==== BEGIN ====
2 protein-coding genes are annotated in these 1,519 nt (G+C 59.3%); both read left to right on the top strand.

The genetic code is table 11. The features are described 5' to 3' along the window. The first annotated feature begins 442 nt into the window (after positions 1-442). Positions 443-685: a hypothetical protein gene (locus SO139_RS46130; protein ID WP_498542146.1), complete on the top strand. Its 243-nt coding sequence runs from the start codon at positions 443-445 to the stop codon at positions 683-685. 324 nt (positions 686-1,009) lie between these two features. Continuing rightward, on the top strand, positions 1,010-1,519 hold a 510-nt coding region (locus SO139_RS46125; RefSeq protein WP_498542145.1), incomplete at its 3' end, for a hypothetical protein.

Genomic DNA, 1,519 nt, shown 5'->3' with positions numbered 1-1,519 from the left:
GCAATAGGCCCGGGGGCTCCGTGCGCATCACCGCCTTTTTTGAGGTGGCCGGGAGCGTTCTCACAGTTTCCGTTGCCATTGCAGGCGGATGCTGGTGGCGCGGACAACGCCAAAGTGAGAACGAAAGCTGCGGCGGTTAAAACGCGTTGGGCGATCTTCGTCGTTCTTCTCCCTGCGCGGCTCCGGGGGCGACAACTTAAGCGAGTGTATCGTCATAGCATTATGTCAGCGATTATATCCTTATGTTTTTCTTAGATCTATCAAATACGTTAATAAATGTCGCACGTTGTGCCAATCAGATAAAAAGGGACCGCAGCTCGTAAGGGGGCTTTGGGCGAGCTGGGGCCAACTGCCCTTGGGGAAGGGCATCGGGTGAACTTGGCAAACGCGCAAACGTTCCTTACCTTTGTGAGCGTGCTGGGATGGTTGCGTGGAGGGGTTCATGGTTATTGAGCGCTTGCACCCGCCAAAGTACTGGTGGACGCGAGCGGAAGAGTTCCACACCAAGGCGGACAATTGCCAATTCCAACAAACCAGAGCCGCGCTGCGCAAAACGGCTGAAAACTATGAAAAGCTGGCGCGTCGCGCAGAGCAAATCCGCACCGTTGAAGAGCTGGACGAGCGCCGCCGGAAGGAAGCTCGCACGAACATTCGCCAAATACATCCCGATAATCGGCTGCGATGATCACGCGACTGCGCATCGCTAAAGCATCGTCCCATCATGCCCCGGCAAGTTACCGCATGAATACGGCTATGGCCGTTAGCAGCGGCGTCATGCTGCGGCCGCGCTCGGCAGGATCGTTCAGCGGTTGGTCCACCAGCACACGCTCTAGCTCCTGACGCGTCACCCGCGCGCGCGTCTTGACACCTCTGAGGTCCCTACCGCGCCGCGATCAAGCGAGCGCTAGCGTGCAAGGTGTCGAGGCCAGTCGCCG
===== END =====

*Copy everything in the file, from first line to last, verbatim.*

2 protein-coding genes are annotated in these 1,519 nt (G+C 59.3%); both read left to right on the top strand.

The genetic code is table 11. The features are described 5' to 3' along the window. The first annotated feature begins 442 nt into the window (after positions 1-442). Positions 443-685: a hypothetical protein gene (locus SO139_RS46130; protein ID WP_498542146.1), complete on the top strand. Its 243-nt coding sequence runs from the start codon at positions 443-445 to the stop codon at positions 683-685. 324 nt (positions 686-1,009) lie between these two features. Continuing rightward, on the top strand, positions 1,010-1,519 hold a 510-nt coding region (locus SO139_RS46125; RefSeq protein WP_498542145.1), incomplete at its 3' end, for a hypothetical protein.

Genomic DNA, 1,519 nt, shown 5'->3' with positions numbered 1-1,519 from the left:
GCAATAGGCCCGGGGGCTCCGTGCGCATCACCGCCTTTTTTGAGGTGGCCGGGAGCGTTCTCACAGTTTCCGTTGCCATTGCAGGCGGATGCTGGTGGCGCGGACAACGCCAAAGTGAGAACGAAAGCTGCGGCGGTTAAAACGCGTTGGGCGATCTTCGTCGTTCTTCTCCCTGCGCGGCTCCGGGGGCGACAACTTAAGCGAGTGTATCGTCATAGCATTATGTCAGCGATTATATCCTTATGTTTTTCTTAGATCTATCAAATACGTTAATAAATGTCGCACGTTGTGCCAATCAGATAAAAAGGGACCGCAGCTCGTAAGGGGGCTTTGGGCGAGCTGGGGCCAACTGCCCTTGGGGAAGGGCATCGGGTGAACTTGGCAAACGCGCAAACGTTCCTTACCTTTGTGAGCGTGCTGGGATGGTTGCGTGGAGGGGTTCATGGTTATTGAGCGCTTGCACCCGCCAAAGTACTGGTGGACGCGAGCGGAAGAGTTCCACACCAAGGCGGACAATTGCCAATTCCAACAAACCAGAGCCGCGCTGCGCAAAACGGCTGAAAACTATGAAAAGCTGGCGCGTCGCGCAGAGCAAATCCGCACCGTTGAAGAGCTGGACGAGCGCCGCCGGAAGGAAGCTCGCACGAACATTCGCCAAATACATCCCGATAATCGGCTGCGATGATCACGCGACTGCGCATCGCTAAAGCATCGTCCCATCATGCCCCGGCAAGTTACCGCATGAATACGGCTATGGCCGTTAGCAGCGGCGTCATGCTGCGGCCGCGCTCGGCAGGATCGTTCAGCGGTTGGTCCACCAGCACACGCTCTAGCTCCTGACGCGTCACCCGCGCGCGCGTCTTGACACCTCTGAGGTCCCTACCGCGCCGCGATCAAGCGAGCGCTAGCGTGCAAGGTGTCGAGGCCAGTCGCCG